In the same stockpot, melt the butter with the olive oil over medium heat. Add the onions, carrots and celery, cooking until the vegetables are slightly tender, about 10 minutes. Add the garlic and pepper, cook for another minute.

Return the beans to the stockpot along with the stock and dried rosemary. Bring to a boil over medium heat, and cook for about an hour or until the beans are mostly tender. Add the kosher salt and continue to cook for another 30 minutes until the beans are cooked through.

Add the mashed potatoes, stirring to blend into the soup.

Toss in the shredded chicken and cook until heated through.

Garnish with pesto and Parmesan cheese. And our Cornbread Muffins would also be great!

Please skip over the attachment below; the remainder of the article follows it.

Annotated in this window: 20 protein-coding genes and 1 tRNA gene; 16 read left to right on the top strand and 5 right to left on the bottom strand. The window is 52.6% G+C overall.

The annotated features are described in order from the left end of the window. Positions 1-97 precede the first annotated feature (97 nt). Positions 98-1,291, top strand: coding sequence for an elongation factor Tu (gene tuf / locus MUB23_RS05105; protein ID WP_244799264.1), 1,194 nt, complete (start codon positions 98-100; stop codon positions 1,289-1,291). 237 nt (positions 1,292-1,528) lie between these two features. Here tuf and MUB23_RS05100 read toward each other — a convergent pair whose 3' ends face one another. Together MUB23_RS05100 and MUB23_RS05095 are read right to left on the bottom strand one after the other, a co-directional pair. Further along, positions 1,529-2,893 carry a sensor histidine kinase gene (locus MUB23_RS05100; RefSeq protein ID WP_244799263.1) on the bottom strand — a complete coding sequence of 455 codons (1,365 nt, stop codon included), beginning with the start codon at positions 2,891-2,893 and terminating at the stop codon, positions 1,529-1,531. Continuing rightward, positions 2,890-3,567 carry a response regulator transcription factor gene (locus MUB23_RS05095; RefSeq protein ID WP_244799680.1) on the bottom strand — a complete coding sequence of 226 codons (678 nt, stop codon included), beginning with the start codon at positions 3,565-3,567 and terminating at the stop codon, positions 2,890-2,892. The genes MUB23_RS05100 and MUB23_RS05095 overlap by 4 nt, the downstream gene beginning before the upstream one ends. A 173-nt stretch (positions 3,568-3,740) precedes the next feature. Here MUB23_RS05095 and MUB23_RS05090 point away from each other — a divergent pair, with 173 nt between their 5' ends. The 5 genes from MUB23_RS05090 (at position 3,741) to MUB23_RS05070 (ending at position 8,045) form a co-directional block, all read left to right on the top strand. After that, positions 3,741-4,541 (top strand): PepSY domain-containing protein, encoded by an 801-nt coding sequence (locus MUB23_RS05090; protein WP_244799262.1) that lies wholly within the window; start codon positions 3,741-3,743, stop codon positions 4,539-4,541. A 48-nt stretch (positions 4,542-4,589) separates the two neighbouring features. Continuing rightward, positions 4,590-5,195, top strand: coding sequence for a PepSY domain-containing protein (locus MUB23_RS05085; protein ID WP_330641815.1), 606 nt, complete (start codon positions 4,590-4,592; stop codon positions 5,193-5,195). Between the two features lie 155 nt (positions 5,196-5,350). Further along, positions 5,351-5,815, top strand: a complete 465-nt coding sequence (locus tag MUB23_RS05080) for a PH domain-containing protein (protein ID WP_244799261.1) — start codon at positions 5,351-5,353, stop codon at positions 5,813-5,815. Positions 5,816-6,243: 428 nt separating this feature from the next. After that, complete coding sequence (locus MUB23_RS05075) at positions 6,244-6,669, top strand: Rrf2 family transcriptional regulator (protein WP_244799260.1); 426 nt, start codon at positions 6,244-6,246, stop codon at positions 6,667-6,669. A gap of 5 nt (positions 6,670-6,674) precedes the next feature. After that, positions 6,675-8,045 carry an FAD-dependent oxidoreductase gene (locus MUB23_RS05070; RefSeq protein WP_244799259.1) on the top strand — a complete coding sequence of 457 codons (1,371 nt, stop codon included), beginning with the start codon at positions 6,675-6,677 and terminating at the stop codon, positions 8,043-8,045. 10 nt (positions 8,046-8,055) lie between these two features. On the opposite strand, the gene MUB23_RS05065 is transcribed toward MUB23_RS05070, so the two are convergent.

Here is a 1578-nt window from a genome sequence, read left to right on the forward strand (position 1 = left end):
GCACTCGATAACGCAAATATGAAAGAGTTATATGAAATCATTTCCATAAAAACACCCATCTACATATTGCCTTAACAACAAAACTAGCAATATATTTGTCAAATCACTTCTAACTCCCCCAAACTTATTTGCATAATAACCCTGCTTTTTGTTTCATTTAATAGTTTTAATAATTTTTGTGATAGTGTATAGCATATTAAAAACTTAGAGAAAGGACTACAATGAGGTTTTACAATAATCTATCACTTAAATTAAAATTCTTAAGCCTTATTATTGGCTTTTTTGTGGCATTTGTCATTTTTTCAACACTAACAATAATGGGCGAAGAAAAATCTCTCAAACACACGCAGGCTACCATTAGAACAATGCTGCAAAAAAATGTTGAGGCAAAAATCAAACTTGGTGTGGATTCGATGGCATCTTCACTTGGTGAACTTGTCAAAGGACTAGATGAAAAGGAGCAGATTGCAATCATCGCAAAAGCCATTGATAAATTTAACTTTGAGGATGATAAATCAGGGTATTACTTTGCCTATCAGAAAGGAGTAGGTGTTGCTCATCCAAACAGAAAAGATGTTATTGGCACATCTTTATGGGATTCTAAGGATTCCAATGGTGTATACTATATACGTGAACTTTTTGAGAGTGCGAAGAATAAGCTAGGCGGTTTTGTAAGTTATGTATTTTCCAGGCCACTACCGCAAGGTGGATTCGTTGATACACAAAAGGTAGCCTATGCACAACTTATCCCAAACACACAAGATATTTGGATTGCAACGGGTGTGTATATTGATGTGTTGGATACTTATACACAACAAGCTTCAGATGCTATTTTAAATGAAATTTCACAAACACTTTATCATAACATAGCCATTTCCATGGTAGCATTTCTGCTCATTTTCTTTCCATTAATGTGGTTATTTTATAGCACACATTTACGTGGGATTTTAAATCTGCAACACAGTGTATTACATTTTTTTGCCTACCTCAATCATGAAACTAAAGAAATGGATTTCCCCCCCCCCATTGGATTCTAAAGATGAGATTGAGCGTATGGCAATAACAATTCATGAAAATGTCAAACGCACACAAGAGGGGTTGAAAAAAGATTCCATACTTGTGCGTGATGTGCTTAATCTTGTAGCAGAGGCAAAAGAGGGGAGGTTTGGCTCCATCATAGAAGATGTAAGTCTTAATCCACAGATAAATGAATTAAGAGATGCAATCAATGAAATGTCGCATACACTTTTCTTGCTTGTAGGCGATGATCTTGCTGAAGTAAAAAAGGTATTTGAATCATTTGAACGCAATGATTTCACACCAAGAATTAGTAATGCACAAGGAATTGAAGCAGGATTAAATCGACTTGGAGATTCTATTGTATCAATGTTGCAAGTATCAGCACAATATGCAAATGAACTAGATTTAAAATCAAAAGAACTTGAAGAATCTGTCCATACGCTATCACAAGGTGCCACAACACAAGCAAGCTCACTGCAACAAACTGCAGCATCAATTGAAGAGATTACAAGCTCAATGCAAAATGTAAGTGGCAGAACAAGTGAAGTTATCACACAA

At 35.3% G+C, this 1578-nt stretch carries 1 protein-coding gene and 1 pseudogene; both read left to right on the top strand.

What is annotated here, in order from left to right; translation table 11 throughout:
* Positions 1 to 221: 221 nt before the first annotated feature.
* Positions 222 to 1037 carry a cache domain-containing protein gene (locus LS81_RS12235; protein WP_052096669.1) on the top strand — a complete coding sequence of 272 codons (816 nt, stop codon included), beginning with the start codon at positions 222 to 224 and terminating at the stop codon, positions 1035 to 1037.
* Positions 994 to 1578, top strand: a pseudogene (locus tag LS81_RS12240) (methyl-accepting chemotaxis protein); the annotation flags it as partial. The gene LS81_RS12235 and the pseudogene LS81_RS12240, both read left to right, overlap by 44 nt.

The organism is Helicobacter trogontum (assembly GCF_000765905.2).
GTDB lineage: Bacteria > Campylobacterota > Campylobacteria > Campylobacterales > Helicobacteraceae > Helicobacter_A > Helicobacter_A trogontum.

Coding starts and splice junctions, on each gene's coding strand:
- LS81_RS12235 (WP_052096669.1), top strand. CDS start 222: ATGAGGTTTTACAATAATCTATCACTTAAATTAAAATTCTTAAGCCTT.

Cinnamon Scented Waffles

Cinnamon Scented Waffles

Most mornings we’re running opposite directions and I’ll admit breakfast typically consists of coffee. But on the weekends, we try to slow things down a bit. These crisp, golden waffles with warm maple syrup, fresh berries and a dusting of powdered sugar are a perfect way to savor the time.

Waffles have long been a brunch favorite in our family, but not the “out of the freezer, pop it in the toaster” kind of waffle. Making waffles from scratch is not difficult and the taste and aroma are amazing. The ingredients are similar to a basic pancake batter, but through the years we’ve tried many recipes and most seemed to be a bit bland. The addition of pure vanilla extract and cinnamon turn up the warmth on this classic breakfast quick bread.